December 6th, 2010 by Eric J. Ramos
Developing immigration reform policies are crucial. Based on data from the National Immigration Law Center, approximately 65,000 undocumented students graduate from U.S. high schools every year. These are young men and women who came to the United States at a very young age and at no choice of their own. They grew up in the United States and have proven to be of good moral character. The idea behind the Development, Relief and Education of Alien Minors Act, also known as the DREAM Act, is to provide these young men and women, who meet certain requirements, the opportunity to obtain conditional permanent residency. These individuals must then attend college or enlist in the military, and by fulfilling either of these requirements, the road to U.S. citizenship will be open to them.
What are the specific eligibility requirements to qualify for the DREAM Act?
• The individual entered the United States before the age of 16
• The individual must have lived in the United States for at least five (5) consecutive years prior to enactment of the DREAM Act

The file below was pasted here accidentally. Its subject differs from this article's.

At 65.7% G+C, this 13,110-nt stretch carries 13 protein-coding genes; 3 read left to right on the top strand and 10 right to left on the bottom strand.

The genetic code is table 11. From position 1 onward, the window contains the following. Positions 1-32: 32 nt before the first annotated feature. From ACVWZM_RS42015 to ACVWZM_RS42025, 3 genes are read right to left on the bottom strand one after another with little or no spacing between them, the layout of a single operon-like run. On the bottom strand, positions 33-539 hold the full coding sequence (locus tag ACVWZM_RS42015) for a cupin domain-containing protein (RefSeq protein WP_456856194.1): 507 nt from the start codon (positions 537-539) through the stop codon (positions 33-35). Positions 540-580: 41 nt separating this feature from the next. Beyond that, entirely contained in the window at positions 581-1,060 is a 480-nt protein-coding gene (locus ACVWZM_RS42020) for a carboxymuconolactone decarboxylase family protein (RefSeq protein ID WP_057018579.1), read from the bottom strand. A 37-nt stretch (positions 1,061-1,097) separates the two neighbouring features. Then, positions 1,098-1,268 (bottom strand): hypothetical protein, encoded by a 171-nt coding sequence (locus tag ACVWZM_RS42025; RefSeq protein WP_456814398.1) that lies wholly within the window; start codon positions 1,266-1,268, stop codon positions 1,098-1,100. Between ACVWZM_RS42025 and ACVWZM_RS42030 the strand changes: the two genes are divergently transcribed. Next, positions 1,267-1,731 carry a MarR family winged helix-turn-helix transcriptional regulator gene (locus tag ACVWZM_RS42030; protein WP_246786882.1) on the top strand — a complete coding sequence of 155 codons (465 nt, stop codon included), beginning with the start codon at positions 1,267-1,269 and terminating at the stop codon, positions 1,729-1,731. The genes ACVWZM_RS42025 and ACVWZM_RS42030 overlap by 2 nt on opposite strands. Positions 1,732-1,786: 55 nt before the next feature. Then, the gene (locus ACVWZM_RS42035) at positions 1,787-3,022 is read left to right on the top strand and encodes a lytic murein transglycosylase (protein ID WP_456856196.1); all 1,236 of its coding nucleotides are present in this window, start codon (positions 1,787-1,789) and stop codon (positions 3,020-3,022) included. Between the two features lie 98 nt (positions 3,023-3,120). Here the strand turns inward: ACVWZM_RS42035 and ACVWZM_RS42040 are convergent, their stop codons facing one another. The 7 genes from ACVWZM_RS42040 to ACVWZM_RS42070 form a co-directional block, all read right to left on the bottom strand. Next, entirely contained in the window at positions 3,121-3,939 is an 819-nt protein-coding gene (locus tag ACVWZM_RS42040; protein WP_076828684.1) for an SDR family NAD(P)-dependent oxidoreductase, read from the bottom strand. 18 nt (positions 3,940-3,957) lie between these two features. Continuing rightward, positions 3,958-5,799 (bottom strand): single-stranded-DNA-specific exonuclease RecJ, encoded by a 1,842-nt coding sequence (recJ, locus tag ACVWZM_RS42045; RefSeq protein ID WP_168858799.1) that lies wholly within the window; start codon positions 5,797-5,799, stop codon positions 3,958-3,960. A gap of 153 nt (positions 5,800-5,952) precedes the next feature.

• The individual must have graduated from high school in the United States, or have obtained a GED, or have been accepted into an institution of higher education, such as a college or university
• The individual must be between 12 and 35 years of age when they apply for conditional permanent residency
• The individual must be someone who has good moral character
If an individual can prove that they are eligible, what happens once the DREAM Act gets enacted? Once this important immigration legislation becomes law, eligible, undocumented young men and women may apply for conditional permanent residency through the DREAM Act. Once their conditional permanent residency is approved, they must:
• enroll in an institution of higher learning in order to obtain a bachelor’s degree or higher degree, such as a Ph.D., M.D., etc; or
• enlist in one of the branches of the U.S. Armed Services
It is very important that within six (6) years of being granted conditional permanent residency, the individual must complete at least two (2) years of college or military service. In this requirement is not fulfilled, the individual will be disqualified from the process.
Once five and a half years (5½) of the six (6) years have passed, the individual can file for adjustment of status in order to remove the conditionality of their permanent residency. Eventually, the person can file for U.S. citizenship once all requirements are fulfilled.
Please contact your legislators and tell them to vote for the DREAM Act and begin to address immigration reform. This is an important step towards immigration reform and providing decent, law abiding people a chance at the American dream.